Last night I paid $50 for a stranger’s emergency contraception.
She was having trouble with the chip on her debit card, and after trying it a few times she said, “I’ll have to come back another time.”
While chatting it up with the cashier, I casually glanced over and saw what it was that she was purchasing.
I didn’t ask her why she needed it. I didn’t assume anything about or judge her. I didn’t factor in my own beliefs or personalize it in any way.
I didn’t prod her with intrusive questions about her past or whether or not the sex she had was consensual.
None of that mattered.
She did not have to justify the purchase to anyone, because she’s lucky enough to live in a progressive state.
In this state she has the right to pick a box off the shelf and bring it up to the register without pause.
She didn’t have to sit in a stuffy waiting area full of pregnant women, to later explain to someone in a white coat why or how she was in this “predicament.”
In this state it’s none of anyone’s gotdamned business why she’s making this decision, because it’s HER decision.
Women in my state have 72 hours to make these choices for themselves and their bodies where the matter of conception is concerned.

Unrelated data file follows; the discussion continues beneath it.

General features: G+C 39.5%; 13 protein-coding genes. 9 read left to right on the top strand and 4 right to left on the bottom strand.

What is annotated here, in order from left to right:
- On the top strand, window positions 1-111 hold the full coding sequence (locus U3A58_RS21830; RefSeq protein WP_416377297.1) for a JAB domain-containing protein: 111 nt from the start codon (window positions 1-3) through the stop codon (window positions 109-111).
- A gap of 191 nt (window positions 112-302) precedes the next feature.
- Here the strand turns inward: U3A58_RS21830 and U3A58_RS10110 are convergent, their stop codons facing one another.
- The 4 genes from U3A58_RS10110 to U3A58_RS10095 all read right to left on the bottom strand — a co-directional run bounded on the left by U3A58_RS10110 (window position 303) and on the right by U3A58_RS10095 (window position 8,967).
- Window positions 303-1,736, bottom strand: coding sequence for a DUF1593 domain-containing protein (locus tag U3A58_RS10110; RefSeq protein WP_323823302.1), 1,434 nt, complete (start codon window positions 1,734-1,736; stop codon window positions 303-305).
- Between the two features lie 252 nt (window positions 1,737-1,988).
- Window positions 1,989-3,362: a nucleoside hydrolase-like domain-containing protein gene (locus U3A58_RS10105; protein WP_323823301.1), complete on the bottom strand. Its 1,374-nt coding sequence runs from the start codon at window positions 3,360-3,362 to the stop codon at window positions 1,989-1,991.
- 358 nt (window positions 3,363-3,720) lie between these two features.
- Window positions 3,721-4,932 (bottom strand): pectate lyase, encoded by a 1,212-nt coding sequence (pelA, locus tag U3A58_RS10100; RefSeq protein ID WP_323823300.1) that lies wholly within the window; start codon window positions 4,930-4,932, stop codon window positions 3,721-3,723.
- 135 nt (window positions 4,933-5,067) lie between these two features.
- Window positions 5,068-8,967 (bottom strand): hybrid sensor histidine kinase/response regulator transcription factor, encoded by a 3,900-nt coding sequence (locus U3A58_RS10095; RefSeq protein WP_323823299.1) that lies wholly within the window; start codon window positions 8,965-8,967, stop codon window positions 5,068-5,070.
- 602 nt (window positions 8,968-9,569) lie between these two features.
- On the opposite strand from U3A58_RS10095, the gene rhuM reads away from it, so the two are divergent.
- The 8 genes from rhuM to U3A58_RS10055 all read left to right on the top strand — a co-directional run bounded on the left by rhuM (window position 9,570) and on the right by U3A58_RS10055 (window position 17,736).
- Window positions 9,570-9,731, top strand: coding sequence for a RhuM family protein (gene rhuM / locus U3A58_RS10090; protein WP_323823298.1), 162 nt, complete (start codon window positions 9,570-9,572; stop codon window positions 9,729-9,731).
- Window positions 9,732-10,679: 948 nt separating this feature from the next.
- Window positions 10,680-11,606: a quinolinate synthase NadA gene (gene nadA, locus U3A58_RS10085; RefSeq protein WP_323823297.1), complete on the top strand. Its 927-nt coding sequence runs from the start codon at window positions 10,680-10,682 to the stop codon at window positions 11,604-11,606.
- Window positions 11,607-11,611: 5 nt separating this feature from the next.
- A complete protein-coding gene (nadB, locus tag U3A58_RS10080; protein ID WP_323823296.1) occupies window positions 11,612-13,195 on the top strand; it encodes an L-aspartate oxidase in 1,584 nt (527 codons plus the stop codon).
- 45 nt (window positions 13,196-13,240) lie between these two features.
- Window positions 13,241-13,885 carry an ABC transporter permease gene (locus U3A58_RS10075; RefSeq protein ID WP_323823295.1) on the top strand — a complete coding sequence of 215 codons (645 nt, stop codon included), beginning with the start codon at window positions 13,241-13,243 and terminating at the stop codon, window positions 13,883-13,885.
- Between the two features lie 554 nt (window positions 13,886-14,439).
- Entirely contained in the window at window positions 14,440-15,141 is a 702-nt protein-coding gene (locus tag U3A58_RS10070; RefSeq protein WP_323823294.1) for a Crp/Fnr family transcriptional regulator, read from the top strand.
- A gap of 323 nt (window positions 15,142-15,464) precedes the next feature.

After these last few weeks, I wonder and worry about how long we will have this right. I worry it won’t be long before we have to make secret choices in dingy basements with rusty instruments instead of walking with our box and dignity to the friendly cashier.
So, when I saw this stranger about to leave the store without that box — that box she may not have the right to tomorrow, I stopped her. I handed her the box, I rubbed her shoulder and told her not to worry. I would take care of it.
She thanked me and she left the store. I got into my car and drove home SO grateful I got to be the person behind that woman tonight. So lucky it was me and not someone who wouldn’t have understood exactly what it was like to make such a decision; or the importance of that 72 hour window.
I do not know how long we will have the right to make these important choices about our bodies, in my state or in this country, but I do know this.
THIS is how we persist. This is how we push forward and hold each other up. THIS is how we hold space for each other.
$50 at a time, supporting one stranger at a time, empowering each other all the time, wherever we are and however we can.
This is how we do it.
This is how we love and respect each other. This is how we protect each other’s rights even if/when others may not agree with or understand their importance.
This is how we resist.
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